Below is a paraphrase of how the apologist answered when a woman recently asked how she should respond to an Orthodox Christian that believes the Orthodox Church is the True Church:

1. That the Orthodox recognize that the Pope is "first among equals" among the early major Bishops. This is to support Papal Primacy.
I think they're being misleading. Primacy is not what Catholics believe in. They believe in Supremacy.


2. That all the other Early Major Bishoprics succumbed to at least one heresy while Rome has not. So therefore the Roman Catholic must be the True Church.
A pope was struck off the lists for support of heresy - from memory that pope was Honorius

3. That only the Catholic Church continues to call Ecumenical Councils, and that the the Orthodox have failed to convene an Ecumenical Council since the schism because the Orthodox lack the Pope to confirm what the Council teaches.
Well that's circular-logic.

Only the church in Rome calls Ecumenical Councils for its own church!

However look at the first Ecumenical Councils. Called for by the emperor, presided over the emperor (or holding his Sacra, a representative). All held in the east.

This. Furthermore, Honorius was condemned... by an Ecumenical council. Funny how Vatican I claims that the Pope is superior to the Ecumenical councils and Honorius was anathematized by one.
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« Reply #530 on: January 11, 2014, 11:09:42 PM »

It's so attractive because it's easier than Orthodoxy...
I am not sure about that. For example, is it a serious sin, gravely wrong, for an Eastern Orthodox not to attend Divine Liturgy every Sunday? What percentage of Eastern Orthodox in Bulgaria, Georgia, Romania, Moldova, attend Divine Liturgy every Sunday?
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« Reply #531 on: January 11, 2014, 11:46:44 PM »

It's so attractive because it's easier than Orthodoxy...
I am not sure about that. For example, is it a serious sin, gravely wrong, for an Eastern Orthodox not to attend Divine Liturgy every Sunday? What percentage of Eastern Orthodox in Bulgaria, Georgia, Romania, Moldova, attend Divine Liturgy every Sunday?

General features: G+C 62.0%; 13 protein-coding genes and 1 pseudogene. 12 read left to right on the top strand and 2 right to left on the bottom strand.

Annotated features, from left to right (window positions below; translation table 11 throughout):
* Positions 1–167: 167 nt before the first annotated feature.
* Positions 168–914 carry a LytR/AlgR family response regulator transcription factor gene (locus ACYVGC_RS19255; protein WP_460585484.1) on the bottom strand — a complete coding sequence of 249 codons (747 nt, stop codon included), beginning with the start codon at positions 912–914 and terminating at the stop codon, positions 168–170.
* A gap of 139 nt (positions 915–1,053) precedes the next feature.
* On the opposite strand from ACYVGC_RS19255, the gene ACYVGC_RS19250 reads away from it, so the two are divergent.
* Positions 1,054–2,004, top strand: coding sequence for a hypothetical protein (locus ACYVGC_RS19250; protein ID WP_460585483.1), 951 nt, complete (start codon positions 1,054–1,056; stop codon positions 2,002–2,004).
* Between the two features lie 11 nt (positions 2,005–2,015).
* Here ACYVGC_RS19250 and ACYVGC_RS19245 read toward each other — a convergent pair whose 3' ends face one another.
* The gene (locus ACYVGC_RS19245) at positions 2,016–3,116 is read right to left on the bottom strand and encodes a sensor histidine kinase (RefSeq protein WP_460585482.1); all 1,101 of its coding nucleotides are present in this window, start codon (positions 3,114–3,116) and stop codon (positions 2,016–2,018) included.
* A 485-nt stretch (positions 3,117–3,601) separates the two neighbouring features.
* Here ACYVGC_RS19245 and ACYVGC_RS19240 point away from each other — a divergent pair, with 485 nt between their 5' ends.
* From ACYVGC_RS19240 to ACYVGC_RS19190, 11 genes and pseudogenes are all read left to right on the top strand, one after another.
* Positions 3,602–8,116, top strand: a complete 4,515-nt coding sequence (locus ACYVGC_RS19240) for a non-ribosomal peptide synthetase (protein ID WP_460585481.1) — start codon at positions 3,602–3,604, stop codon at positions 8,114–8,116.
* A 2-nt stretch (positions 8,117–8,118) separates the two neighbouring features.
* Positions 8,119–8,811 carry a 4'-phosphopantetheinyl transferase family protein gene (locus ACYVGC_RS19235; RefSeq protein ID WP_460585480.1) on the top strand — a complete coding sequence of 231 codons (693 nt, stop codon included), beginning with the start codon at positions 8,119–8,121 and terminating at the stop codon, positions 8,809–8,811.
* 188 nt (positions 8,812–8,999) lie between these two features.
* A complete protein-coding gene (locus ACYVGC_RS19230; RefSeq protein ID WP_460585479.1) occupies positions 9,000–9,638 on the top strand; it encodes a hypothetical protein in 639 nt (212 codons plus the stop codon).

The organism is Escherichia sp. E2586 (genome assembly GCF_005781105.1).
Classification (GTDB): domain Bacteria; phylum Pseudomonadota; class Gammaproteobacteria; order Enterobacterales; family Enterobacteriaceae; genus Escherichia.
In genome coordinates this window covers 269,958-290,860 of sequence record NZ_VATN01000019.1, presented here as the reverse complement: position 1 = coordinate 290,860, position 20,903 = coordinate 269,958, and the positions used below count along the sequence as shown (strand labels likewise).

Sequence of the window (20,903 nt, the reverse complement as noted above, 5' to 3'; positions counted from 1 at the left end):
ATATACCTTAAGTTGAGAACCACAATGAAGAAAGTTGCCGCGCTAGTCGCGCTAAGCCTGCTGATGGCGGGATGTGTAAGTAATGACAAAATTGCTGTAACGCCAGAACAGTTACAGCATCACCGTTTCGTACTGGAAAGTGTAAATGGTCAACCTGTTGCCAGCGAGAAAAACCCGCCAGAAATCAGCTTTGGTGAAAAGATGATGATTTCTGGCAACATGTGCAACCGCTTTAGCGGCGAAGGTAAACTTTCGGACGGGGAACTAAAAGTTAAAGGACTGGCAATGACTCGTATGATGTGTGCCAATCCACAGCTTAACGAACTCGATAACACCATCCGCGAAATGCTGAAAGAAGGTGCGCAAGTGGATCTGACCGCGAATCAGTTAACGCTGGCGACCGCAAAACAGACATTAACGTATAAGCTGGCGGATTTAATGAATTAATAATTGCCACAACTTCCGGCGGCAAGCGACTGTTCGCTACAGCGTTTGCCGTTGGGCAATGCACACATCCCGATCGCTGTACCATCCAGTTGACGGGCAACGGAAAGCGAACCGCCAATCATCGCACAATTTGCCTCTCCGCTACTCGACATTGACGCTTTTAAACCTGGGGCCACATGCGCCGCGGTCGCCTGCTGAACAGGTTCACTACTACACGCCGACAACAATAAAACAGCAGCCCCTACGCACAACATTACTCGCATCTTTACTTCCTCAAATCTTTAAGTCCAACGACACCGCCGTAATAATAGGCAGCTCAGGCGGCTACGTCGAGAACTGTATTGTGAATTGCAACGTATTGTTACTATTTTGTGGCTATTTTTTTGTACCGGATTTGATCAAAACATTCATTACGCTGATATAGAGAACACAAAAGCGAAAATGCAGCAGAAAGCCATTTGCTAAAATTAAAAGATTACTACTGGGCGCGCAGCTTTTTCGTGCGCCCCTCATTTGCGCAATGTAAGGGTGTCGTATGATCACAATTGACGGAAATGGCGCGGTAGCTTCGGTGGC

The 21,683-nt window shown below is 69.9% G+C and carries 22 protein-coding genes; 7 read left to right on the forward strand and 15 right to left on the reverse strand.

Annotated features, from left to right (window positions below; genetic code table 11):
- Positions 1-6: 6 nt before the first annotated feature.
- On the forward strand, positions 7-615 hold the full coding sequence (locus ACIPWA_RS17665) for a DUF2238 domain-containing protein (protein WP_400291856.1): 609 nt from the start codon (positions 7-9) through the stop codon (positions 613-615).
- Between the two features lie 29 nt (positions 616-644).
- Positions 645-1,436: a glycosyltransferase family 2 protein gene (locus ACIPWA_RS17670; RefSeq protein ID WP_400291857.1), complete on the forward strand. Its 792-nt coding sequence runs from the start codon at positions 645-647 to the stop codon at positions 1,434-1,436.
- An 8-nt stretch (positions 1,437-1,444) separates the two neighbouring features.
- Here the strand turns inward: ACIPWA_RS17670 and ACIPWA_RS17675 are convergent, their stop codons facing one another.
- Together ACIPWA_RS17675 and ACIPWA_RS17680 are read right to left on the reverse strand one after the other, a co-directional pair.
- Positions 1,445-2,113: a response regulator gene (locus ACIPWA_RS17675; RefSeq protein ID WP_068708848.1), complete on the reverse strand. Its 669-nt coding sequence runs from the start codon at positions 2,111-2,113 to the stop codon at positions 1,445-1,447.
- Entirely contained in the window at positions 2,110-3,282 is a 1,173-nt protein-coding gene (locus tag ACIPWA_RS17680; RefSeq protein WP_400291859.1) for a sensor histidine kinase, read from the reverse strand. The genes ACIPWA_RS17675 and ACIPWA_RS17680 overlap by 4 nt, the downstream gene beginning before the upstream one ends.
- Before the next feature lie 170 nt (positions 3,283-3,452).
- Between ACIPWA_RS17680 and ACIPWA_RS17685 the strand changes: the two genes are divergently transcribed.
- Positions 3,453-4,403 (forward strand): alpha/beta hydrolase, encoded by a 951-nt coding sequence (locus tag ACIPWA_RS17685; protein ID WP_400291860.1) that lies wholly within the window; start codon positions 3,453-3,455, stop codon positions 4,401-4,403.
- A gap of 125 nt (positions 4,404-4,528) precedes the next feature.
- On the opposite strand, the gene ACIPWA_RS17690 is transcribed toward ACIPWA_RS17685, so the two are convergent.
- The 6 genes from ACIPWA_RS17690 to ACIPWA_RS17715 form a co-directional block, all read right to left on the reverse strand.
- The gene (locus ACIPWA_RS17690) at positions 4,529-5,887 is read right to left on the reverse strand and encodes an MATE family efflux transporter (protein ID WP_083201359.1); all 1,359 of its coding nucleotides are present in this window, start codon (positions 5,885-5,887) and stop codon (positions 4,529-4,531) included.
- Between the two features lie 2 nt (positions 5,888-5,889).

We might ask why RC mass attendance is so poor across the board even when you guys have this rule that it's a "serious sin" to miss weekly mass (I mean, I personally don't care, but it's not a crazy thing to wonder if you want to prod the Orthodox on this account). Other than Poland and Malta (not included at the link, but I've read stats as high as 84% in that country; bravo, Malta), there really isn't all that much for the RCC to be proud of in its worldwide weekly attendance statistics...anything hovering around a quarter of the people could be considered "high" when considered with the abysmal attendance in traditionally Catholic countries like France, Czech Republic, Slovenia, etc. I suppose Mexico is probably not completely lost yet, either, but the Protestants and secularists are really doing a number on the RC there, too, unfortunately. Sad

Edit: Just so we're clear, I'm not looking for a fight. I don't think any communion should feel comfortable anywhere in the world, given how many claim affiliation without attending services beyond weddings and baptisms. Such is the world we live in.
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« Reply #532 on: January 12, 2014, 12:28:10 AM »